Advantages of corrective eye surgery
Clearer vision: The number one benefit of corrective eye surgery such as LASIK is clearer vision without the need for glasses and contact lenses. If your eyes have changed or gotten worse over the years with the use of glasses, your vision will now be consistent at 20/20 with the surgery.

Comfort and ease: Another benefit is the lack of discomfort. With glasses there are the telltale marks on the nose from the pressure of the lenses. Some people have irritation behind their ears from glasses being too tight. Most corrective eye surgeries, however, are relatively painless and a few ibuprofens can take care of any discomfort you feel afterwards.

Speed: If you have every worn heavy glasses or uncomfortable contact lenses then you know what it is life to see at a price. Corrective eye surgery such as LASIK reduces all of that for you to a quick, pain-free procedure.

Convenience:Because eye surgery makes corrective lenses unnecessary, it broadens activity choices. Certain sports such as swimming can be done with less worry and hassle. Therefore, you gain more convenience in life.

Low costs:Costs vary, but corrective eye surgery generally costs about $2,000 for all laser-based procedures. The cost is closer to $1,700 for surgery that is not customized and involves a bladed instrument.

Disadvantages of corrective eye surgery
Imperfect vision:The intended outcome in a corrective eye surgery such as LASIK is to shape your cornea so that you are seeing 20/20 which doesn't usually need any type of visual aid to enhance it. However, sometimes, that can't be achieved. You may not quite reach that visual level. Your vision will still be clear but you may need to wear reading glasses.

Infection:Infections are not common with laser eye surgery but are a possible complication of most surgeries. Every precaution is taken to reduce that risk but it could still happen.

Presbyopia:Depending on your age, you may encounter Presbyopia, which is a decrease in visual acuity that comes with age. Having laser eye surgery doesn't stop the normal aging process. Even though you have had your cornea reshaped, you may still need to wear contact lenses or reading glasses. Your doctor may even suggest a second surgery to correct for developing presbyopia.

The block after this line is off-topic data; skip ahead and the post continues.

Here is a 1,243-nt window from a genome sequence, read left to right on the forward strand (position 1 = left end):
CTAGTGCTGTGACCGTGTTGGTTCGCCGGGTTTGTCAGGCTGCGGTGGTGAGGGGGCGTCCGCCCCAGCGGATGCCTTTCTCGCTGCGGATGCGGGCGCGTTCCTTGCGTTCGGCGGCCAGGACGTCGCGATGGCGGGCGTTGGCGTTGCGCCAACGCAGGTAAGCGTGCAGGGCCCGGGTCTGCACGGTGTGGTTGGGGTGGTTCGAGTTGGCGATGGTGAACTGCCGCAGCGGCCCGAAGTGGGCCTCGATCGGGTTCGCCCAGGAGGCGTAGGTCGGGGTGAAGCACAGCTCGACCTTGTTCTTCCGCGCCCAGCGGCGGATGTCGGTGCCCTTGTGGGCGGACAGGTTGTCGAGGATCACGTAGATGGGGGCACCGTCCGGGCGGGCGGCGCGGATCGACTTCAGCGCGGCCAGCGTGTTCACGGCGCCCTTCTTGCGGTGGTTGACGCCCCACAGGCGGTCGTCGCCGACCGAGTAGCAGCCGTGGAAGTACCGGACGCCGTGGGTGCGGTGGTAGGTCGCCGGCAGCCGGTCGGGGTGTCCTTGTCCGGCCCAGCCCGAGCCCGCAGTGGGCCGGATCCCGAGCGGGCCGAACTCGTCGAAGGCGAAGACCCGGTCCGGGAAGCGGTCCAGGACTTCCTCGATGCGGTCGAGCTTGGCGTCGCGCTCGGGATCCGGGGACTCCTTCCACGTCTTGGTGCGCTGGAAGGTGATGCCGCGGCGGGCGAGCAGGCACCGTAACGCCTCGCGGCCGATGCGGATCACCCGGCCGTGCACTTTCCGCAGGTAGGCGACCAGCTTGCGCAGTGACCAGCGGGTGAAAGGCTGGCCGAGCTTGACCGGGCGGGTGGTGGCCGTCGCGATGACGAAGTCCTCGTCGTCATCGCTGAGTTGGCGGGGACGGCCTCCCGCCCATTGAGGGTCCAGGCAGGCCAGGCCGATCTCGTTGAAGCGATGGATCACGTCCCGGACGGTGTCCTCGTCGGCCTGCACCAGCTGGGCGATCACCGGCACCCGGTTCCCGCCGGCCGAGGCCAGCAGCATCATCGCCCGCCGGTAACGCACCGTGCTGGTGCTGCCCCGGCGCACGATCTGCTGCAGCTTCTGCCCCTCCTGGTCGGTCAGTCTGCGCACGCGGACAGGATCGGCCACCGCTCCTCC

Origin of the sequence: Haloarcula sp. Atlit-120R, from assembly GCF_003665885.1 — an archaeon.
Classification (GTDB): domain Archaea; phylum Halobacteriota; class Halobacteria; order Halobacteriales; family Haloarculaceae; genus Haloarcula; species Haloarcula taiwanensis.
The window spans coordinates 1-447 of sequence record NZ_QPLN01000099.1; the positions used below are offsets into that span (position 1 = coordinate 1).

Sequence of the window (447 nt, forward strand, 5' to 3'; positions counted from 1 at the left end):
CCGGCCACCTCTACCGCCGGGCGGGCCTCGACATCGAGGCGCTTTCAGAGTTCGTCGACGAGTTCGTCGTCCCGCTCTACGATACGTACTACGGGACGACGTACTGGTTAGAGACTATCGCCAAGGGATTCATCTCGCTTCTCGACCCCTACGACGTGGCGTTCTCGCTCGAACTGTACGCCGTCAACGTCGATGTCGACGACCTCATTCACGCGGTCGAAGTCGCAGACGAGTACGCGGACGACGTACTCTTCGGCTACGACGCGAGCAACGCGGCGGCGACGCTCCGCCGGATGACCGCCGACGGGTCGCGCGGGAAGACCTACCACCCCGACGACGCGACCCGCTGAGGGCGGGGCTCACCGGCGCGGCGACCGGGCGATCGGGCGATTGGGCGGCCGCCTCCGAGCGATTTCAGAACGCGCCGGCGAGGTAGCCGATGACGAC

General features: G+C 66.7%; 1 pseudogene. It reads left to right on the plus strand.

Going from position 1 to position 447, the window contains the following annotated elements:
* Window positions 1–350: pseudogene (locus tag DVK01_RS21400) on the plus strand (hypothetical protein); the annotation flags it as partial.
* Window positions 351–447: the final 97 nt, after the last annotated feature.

Night Vision:Night vision problems may be a result of the surgery. It is a possible consequence for those who have thin corneas but could happen to anyone. You may see halos at night or a noticeable glare when you are driving and you see bright lights. This can affect whether you can drive at night.

Dry Eyes:Dry eyes are also a problem that some people encounter. After the surgery, there seems to be a chronic dry eye issue that requires the use of eye drops to keep under control. If you already had dry eyes, precautions may be taken by your surgeon to prevent it from occurring after surgery.

Conclusion
Corrective eye surgery has evolved rapidly and is considered to be one of the most effective ways to eliminate the need for glasses or contact lenses. What was once corrected by cumbersome glasses or contact lenses can now be permanently corrected by a five minute surgical procedure. More and more people are considering corrective eye surgery to give them a new lease and improve the quality of their life. As with all surgeries, there are benefits and risks. You should find a reputable surgeon who has performed hundreds of surgeries with great success. Be sure to ask about all possible outcomes so that you can make an informed decision.